Then, before you can recite the Pledge of Allegiance, the copy will be finished--five megabytes will be copied from drive C's partition area to drive F's area. Note that this will complete wipe out whatever was stored on drive F. Don't do this unless you want to use that partition for backup only.

Warning: Know exactly what you're doing before you do this. Back up your drive first. It is easy to mistype a number, and then you're doomed. Partcopy does print back your numbers to you before doing the copy, for a final check. Common mistakes are to start at sector 0, or (in the E example) sector 20,000 instead of sector 20,003, or to copy a partition that's a little too big to fit into the destination, and have it "slop over" into the partition following.

After you do the copy, you must reboot the system. GEM has, in system memory, a copy of what the old partitions looked like, that can't be easily updated. You must reboot to get the new copy read in, or GEM will horribly trash the new partition based on its old, incorrect data. I know from experience. Partcopy will not automatically reboot for you; you must do it manually.

To use Partcopy again just type "yes" at the appropriate prompt. Control C will exit anytime if you type in something wrong. You are given a chance to escape before the copy starts.

Error Intolerance

Partcopy is not very tolerant of errors; it just stops if you get one. Why, you ask? Well, hard disk controllers are supposed to "map out" errors at format time so you never see them. (The controller replaces the bad sector with a known good one.) If you're getting hard disk hits, it's time to reformat or get a new hard disk anyway; you're riding a thin edge of disaster. Just one little hit in the directory, and poof, you're gone.) Thus we felt that giving you an imperfect copy, especially during a backup, wasn't a good idea. Depending on how far you are into the copy operation when an error occurs the destination partition may be garbled because it has half new information and half old. You may want to reformat the destination partition and then do a file-by-file backup to it to determine the bad file.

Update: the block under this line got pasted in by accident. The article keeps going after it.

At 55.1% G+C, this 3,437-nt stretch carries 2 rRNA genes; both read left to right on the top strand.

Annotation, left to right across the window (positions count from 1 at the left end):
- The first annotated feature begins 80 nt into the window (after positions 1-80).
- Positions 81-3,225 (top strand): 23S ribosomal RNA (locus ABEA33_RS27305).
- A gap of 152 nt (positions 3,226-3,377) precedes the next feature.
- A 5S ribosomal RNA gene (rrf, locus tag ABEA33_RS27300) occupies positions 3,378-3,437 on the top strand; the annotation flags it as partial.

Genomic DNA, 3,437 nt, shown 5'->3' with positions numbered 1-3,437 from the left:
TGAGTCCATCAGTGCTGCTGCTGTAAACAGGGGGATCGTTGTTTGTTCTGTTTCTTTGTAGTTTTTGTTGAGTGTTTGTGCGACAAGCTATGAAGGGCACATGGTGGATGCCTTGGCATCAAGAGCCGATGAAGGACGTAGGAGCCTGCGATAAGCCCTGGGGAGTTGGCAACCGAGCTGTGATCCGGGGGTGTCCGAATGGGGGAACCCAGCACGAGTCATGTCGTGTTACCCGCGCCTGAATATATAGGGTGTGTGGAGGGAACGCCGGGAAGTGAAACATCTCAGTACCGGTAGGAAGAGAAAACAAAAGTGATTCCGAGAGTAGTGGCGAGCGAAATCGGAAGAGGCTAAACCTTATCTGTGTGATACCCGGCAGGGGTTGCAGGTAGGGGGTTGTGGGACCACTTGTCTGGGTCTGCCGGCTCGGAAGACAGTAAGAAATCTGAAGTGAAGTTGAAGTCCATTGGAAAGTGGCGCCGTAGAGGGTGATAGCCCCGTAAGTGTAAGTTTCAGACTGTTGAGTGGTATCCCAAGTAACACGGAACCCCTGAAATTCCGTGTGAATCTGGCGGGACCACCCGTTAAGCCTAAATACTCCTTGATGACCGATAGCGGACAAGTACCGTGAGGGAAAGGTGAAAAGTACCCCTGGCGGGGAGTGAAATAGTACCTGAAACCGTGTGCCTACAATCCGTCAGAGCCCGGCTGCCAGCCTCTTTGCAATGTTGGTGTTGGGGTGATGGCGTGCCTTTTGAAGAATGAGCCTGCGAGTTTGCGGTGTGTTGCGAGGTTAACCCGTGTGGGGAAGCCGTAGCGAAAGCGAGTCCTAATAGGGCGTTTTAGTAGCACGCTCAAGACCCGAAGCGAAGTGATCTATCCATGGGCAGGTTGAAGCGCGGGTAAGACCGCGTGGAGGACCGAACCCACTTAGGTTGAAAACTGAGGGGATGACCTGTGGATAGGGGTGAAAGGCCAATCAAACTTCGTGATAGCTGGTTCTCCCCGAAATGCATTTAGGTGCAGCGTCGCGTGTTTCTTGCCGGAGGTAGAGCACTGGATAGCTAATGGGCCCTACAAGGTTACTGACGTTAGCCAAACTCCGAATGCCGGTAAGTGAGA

Partcopy can also be very useful when debugging a marginal disk drive. Just use Partcopy to copy a drive onto itself; that'll exercise the living heck out of the read/write circuitry, and read/write every sector on the disk. (Two tools in one! - the ultimate hard disk exerciser). This helped me debug a partially broken SCSI cable-I ran Partcopy, and started wiggling cables. When I wiggled the right place, Partcopy stopped.

Cloning an Entire Drive

To completely clone a hard disk onto another is simple with Partcopy. Plug them both in, and use Partcopy starting from sector 0 to the length of the hard disk. For instance, a common length for the whole drive on a 20 meg unit is 40,006 sectors (see table above: 40,005 sectors, plus the zeroth (partition) sector, is 40,006 sectors). So copy from your source disk, starting at sector 0 for 40,006 sectors and you've cloned the drive--and darn fast, too. Twenty megabytes will take you 80 seconds.

This is the absolutely most-used tool Dan and I have written. When you can afford multiple hard drives it's worth it to back up hard disk to hard disk just in terms of time. Also, the cost of using floppies to back up big drives gets old after awhile, and a 20 megabyte mechanism can be had for under $200. I use Partcopy all the time for backups, and many are the times it's saved me. An 80 second backup, I'll do--a 20 minute backup, I tend to put off.


I hope you find Partcopy as useful a tool as I have! Again, never use it if you're not absolutely sure what you're copying, and be careful with it.

Dave Small's zest for fast and easy backups is the result of hard disk crashes encountered during his low-level work developing Macintosh emulators for the ST. Dan Moore is the author of Paper Clip for the 8-bit Atari and the never-released Paper Clip Elite for the ST.


Hard Disk Utilities, $24.95. Supra Corp., 1133 Commercial Way, Albany OR 97321, (503) 967-9075.